In her third collection of poetry, Camille Guthrie engages with Louise Bourgeois’s deeply personal sculptures, paintings, and drawings in her own taut, emotive abstractions, carving new meaning out of a body of work central to twentieth-century art. The poet converses with the artist’s preoccupations with love, alienation, sex, death, and identity. These poems offer a formally precise, playfully intense perspective—an essential vocabulary for monumental works.
As Susan Wheeler observes, “Like Louise Bourgeois, Camille Guthrie makes great art from great discomfort. […] The rigor of Bourgeois’s inner life and studio practice supports these beautiful improvisations like an armature over which a billowing fabric drapes.”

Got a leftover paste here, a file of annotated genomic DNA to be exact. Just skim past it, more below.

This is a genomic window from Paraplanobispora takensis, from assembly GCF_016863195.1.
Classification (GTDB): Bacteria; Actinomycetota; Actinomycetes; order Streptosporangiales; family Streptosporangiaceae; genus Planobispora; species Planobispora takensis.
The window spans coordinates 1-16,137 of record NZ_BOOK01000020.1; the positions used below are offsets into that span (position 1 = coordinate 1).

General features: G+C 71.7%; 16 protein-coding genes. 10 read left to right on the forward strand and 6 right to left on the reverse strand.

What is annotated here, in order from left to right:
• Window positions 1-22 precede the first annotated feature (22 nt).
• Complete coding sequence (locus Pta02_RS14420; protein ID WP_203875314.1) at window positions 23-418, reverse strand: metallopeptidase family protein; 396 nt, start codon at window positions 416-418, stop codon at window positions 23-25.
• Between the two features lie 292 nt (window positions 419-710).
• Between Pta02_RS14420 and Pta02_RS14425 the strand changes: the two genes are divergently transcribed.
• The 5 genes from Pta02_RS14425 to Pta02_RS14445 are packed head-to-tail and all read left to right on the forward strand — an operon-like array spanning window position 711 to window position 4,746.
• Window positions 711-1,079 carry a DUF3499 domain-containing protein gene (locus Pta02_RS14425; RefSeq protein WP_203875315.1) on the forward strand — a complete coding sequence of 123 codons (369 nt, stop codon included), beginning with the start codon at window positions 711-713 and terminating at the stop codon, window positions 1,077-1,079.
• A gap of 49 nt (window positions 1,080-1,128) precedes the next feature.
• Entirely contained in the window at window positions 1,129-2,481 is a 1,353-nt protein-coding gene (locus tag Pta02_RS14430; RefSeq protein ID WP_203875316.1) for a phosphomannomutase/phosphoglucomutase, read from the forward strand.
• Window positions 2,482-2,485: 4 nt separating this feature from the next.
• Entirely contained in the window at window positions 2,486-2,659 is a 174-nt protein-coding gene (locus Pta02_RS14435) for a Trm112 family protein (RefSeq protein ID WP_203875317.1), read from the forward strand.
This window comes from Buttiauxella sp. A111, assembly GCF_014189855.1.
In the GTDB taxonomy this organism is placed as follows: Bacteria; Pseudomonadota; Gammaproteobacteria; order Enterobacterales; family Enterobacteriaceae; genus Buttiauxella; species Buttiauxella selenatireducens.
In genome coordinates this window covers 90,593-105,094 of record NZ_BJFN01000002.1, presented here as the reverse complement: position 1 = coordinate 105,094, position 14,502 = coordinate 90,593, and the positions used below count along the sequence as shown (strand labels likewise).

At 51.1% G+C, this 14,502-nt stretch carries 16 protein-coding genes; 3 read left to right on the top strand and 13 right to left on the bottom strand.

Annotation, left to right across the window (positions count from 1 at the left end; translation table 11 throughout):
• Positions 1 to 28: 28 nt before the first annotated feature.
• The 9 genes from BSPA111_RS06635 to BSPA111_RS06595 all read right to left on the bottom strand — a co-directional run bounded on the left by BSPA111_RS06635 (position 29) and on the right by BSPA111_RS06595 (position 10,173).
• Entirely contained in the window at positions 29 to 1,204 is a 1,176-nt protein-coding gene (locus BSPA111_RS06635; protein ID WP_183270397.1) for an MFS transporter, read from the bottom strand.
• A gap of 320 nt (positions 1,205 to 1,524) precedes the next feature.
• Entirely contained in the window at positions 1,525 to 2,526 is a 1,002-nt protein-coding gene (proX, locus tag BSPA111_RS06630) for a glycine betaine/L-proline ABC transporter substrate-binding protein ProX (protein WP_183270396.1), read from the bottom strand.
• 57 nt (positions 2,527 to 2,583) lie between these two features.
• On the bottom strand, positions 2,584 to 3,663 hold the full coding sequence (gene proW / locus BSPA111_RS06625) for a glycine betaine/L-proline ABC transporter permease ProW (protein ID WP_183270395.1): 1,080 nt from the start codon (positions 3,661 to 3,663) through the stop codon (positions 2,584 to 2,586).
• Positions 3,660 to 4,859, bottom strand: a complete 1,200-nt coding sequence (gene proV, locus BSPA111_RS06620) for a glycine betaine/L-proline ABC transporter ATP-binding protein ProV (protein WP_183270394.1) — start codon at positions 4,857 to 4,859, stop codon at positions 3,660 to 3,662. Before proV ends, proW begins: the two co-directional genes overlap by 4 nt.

Reviews and Other Links
Camille T. Dungy @ The Rumpus
Camille Guthrie is the author of the poetry books Articulated Lair (2013), In Captivity (2006), and The Master Thief (2000) (all Subpress books), and the chapbooks Defending Oneself (Beard of Bees, 2004) and People Feel with Their Hearts in Another Instance: Three Chapbooks (Instance Press, 2011). Born in Seattle, she has lived in Pittsburgh and Brooklyn. She holds degrees from Vassar College and from the Graduate Creative Writing Program at Brown University. Her poems have appeared in numerous journals and anthologies, and on web sites, including Arsenal, Art and Artists:Poems, Chicago Review, Conjunctions, No: A Journal of the Arts, the Poetry Foundation, and The White Review. She raises two children with her husband in upstate New York and teaches literature at Bennington College.
Follow Camille Guthrie on Twitter: @GuthrieCamille